How a lack of education delayed my diagnosis of bipolar disorder
- Edward Huntly
In February, I was diagnosed with Rapid Cycling Bipolar Affective Disorder, a condition which causes me to cycle between the extremities of mood. It was news I didn’t fully understand, and in the four months since, I’ve been forced to educate myself on an illness which will be with me for life.
In my own way, I’d learnt to understand the rhythms of my mental health from an early age, experiencing my first bout of depression aged fifteen. For years, these heavy, suffocating states made regular appearances; they would occur three or four times a year, for weeks or months at a time.
At this point, I don’t think I’d even come across the word ‘bipolar’ yet, and I had a very narrow understanding of depression. I was convinced that the term wasn’t applicable to my circumstances, because the lows always went away. Instead, I decided I was weak, unique and abnormal, which led me to suffer in silence.
By the time I arrived at university, several years later, these depressions had become darker, more dangerous, and much more volatile. Within days, I could abruptly shift from a ‘low’ to a state of high energy, confidence and character, completely detached from the mood that preceded it.
Now, when the depressions lifted, I faced new challenges: periods of rapid and obsessive thoughts which would immobilise me as much as the lows. The complete lack of control was, and still is, terrifying. Finally, I sought help.
I was referred to a psychiatrist, and was told with conviction that these symptoms were all typical of bipolar. The diagnosis was an unwelcome surprise, but also a liberating one; I had finally been given a framework within which to understand, and a clinical vocabulary with which to express, the experiences of the previous six years.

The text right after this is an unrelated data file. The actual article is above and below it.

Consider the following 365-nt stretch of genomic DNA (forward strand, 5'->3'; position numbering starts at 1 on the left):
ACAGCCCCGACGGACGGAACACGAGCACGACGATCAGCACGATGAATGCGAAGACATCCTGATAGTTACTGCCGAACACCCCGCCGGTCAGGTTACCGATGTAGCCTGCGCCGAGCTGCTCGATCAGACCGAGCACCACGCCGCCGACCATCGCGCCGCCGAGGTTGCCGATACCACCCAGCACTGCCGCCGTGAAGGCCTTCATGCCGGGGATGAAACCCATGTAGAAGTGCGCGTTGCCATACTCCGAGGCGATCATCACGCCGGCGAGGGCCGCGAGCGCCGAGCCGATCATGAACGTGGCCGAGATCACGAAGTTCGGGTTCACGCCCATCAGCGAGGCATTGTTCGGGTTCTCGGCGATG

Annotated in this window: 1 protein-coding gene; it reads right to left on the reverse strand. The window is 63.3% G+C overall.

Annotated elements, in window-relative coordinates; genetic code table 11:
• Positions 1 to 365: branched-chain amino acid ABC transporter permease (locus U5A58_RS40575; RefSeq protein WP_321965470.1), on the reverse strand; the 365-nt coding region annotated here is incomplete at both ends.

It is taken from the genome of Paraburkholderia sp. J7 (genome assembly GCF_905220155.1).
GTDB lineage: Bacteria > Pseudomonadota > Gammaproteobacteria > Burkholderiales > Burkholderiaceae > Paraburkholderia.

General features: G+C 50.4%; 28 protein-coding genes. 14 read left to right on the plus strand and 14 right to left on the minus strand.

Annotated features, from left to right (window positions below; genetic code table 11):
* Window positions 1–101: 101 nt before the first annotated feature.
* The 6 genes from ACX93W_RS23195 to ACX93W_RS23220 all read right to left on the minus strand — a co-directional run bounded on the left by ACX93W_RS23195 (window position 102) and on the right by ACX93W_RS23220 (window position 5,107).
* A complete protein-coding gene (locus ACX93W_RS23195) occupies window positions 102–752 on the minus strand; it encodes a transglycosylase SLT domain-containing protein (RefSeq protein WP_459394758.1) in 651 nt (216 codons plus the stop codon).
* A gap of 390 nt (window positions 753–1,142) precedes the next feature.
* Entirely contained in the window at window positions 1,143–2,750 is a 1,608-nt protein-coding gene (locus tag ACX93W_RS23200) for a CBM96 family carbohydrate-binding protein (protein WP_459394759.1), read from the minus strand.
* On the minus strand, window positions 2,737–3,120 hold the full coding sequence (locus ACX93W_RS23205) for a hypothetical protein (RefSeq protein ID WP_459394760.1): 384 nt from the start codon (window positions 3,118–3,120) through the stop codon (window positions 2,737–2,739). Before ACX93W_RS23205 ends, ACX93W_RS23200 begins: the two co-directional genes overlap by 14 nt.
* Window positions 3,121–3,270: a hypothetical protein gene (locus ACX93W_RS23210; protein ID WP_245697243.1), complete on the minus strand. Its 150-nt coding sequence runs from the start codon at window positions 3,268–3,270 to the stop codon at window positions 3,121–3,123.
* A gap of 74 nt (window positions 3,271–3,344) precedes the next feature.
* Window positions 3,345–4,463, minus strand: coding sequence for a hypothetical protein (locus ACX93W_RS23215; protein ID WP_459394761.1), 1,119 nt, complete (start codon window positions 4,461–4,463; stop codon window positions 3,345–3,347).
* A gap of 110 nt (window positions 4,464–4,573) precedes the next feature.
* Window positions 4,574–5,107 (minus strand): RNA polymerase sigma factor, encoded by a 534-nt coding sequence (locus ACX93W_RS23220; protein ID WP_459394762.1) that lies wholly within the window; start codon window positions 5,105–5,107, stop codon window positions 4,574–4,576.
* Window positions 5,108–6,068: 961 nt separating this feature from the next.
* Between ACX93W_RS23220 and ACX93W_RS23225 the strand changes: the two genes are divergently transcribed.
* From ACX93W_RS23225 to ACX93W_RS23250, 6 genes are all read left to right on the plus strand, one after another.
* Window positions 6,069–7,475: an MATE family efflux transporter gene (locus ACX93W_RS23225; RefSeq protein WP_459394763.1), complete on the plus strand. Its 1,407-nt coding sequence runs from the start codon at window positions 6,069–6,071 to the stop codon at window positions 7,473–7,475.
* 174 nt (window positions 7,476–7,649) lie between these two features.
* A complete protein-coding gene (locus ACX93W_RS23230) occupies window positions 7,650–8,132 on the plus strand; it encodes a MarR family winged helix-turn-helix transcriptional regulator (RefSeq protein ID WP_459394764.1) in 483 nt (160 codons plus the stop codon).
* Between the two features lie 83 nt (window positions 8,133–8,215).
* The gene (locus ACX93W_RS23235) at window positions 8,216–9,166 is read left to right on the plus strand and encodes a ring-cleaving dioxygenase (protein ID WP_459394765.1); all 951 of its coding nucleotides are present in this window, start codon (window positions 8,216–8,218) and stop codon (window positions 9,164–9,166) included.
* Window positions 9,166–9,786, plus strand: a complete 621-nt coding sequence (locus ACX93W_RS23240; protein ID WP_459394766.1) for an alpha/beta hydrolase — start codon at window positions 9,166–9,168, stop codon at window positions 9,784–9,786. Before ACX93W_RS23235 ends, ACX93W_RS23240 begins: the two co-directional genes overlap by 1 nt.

Together, we explored the developments of my mental health since adolescence: the changing form of my depressions, the significance of its cycling nature, and the neglected symptoms of ‘highs’. Hypomanic episodes, the other ‘pole’ of the condition, tend to be characterized by euphoria, unchallenged ambition, disinhibition, high energy, and the rapid thoughts I’d become well acquainted with.
We discussed my unpredictable spending sprees: the unused accordion, the £1,000 pursuit to learn three languages at once, and the vast array of old boxes I’d considered essential at the time of purchase. Then came the erratic behaviour. Just weeks earlier, dressed in chequered shirts, I invested hundreds in wood-whittling kits and, to a background of country music, I planned a trip to remote Alaska, believing that my destiny lay with the land.
Despite my symptoms being relatively pronounced, I knew little about bipolar’s lesser known characteristics, and had subsequently been unable to connect the complexities of my mental health to it. As a result, the medication that aims to halt the progression of bipolar disorder came into my life much later than was ideal.
I lacked an education on the details, experiences and realities of mental health; instead, I drew on the popular misconceptions which mental health stigma creates. I formed a deeply entrenched belief that my mental health was a self-inflicted weakness, and became determined that I didn’t deserve help.
A comprehensive education to explore the origins of my mental health would have challenged this philosophy, and would have given me reliable information on which I could base an understanding of my experiences.
Education should be seen as mental health’s preventative medicine. It confronts the stigma, stands up to ignorance, and strengthens solidarity. It’s reassurance to those who suffer that they are not alone, and that they are not to blame for the ill health that befalls them.
Hi, I'm Ed! Earlier this year, I was diagnosed with Bipolar Affective Disorder. Ever since, I have been trying to understand my condition. This is the first time I’ve spoken publicly about my experience, and in doing so, I hope to help break down the barriers for those around me which prevent us from openly discussing our mental health.